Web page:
Tomorrow, it is New Year’s Eve, so we are hoping to go to the evening beach party and watch the fireworks – if the forecast rainy weather doesn’t stop the event going ahead – fingers crossed! Anyway, we would like to wish all our family and friends a very Happy New Year and hope that 2022 brings with it peace, prosperity and good health to all of you. Take care and stay safe.

Looking forward to next week we have a couple of social events planned but the weather forecast is absolutely awful with a very strong low heading this way with some commentators speculating on it becoming a cyclone. We just hope it stays away from the coast otherwise we might need to stay on board to keep Morphie safe here in the marina. Oh well that’s the concern for another day as we all know that the weather forecasts here can be unreliable – however, this one has been brewing for a while now, so think we’ll be very lucky not to get any impact from it. This is today’s forecast for Monday morning – we are the white spot on the map…. Hmmm….

We continue to hope to be able to visit my nephew in January – the PCR testing regime was causing all sorts of problems at the interstate border but, thankfully, they now just require us to get a ‘negative’ Rapid Antigen Test to cross the border back into Queensland from New South Wales. Only problem right now, is that we are not able to secure any of these tests in preparation for the trip as there are none available anywhere in Queensland! You really couldn’t make this up…..sigh…..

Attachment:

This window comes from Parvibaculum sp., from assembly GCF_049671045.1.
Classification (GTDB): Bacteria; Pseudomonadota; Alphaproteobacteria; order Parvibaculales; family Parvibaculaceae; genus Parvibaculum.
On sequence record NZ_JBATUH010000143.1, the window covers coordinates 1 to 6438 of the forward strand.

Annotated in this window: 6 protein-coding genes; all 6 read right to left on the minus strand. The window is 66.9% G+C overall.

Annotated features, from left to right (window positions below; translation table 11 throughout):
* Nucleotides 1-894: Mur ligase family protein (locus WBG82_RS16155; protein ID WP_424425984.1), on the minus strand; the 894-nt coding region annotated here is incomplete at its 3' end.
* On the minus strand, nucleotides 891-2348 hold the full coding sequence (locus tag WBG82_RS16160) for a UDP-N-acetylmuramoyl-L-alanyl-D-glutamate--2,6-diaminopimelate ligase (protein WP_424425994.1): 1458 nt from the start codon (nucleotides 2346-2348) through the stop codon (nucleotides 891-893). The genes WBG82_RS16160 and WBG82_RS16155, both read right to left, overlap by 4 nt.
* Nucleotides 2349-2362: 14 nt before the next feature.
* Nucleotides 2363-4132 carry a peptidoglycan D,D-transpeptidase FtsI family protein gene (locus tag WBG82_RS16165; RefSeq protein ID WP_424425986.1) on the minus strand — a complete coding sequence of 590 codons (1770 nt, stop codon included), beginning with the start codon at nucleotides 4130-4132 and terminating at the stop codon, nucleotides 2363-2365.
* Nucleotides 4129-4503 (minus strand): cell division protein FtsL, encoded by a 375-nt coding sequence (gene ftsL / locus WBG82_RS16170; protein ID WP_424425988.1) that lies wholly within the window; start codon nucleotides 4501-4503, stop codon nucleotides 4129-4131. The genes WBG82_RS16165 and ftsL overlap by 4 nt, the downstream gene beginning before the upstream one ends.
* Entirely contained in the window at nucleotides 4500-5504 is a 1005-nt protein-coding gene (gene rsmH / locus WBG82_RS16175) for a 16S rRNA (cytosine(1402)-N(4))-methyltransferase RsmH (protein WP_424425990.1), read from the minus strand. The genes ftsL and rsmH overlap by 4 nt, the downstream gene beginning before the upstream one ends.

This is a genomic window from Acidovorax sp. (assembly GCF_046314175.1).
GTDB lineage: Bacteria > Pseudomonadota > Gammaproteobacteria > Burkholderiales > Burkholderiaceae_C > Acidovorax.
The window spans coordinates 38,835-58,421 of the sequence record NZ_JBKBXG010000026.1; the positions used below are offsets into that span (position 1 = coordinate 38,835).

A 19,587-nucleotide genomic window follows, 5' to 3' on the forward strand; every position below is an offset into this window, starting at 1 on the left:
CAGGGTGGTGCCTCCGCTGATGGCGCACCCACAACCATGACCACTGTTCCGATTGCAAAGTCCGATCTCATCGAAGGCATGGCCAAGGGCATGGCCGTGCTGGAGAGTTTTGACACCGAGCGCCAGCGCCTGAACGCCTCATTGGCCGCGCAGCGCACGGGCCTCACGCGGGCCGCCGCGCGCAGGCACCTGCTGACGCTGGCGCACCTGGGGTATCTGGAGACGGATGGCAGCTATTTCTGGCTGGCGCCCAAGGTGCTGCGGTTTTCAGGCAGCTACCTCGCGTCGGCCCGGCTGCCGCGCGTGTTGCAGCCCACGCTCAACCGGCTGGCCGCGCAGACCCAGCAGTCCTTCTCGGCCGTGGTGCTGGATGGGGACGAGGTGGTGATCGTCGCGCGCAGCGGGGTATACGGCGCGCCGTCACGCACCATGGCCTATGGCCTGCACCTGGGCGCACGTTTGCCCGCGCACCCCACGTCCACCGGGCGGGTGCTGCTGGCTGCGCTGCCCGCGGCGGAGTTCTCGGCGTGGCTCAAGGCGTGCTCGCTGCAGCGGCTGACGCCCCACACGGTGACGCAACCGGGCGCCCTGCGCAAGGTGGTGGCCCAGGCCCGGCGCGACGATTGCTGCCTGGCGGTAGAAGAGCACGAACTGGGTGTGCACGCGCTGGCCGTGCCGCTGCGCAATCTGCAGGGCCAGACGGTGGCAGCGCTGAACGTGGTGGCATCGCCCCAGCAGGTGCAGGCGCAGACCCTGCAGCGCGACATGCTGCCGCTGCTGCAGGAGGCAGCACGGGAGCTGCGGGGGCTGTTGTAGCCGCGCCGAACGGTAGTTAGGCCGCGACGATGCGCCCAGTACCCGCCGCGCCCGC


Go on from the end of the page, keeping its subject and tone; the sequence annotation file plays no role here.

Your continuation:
Anyway, bye for now, take care of each and hope to see you all again soon. Lots of love Jan

Our week in Sanctuary Cove

Friday (17 December) we were planning to do another coat of varnish but the forecast was for intermittent rain most of the day and it certainly started off pretty cloudy and miserable.

So we headed out for breakfast to the Anchor Buoy – which was OK – but we had decided to go there mainly because they have free high-speed internet so we could do some downloading whilst we dined. Of course, the internet just happened to be down that day… Sigh.

Anyway the sun started to break through so we decided to head to the lagoon pool for the rest of the day (as it was too late to varnish now anyway).

We enjoyed a good few hours until the clouds started building so we decided to take ourselves to the pool bar for a drink in the middle of the afternoon. We were enjoying a glass of wine when the heavens opened and the pool bar suddenly started shutting up shop – what?!? Richard rushed to get re-supplied and asked why they were closing so early. Well, the answer was the weather!! But the rain had stopped by now…. People had to phone through orders using the room service menu using a single telephone located near the pool bar and then wait for their order to be delivered to their sunbeds. We would definitely not have been happy if we had been hotel guests. Anyway, this curtailed our afternoon so we wandered back to Morphie via the boardwalk and had a kangaroo encounter to round off the day.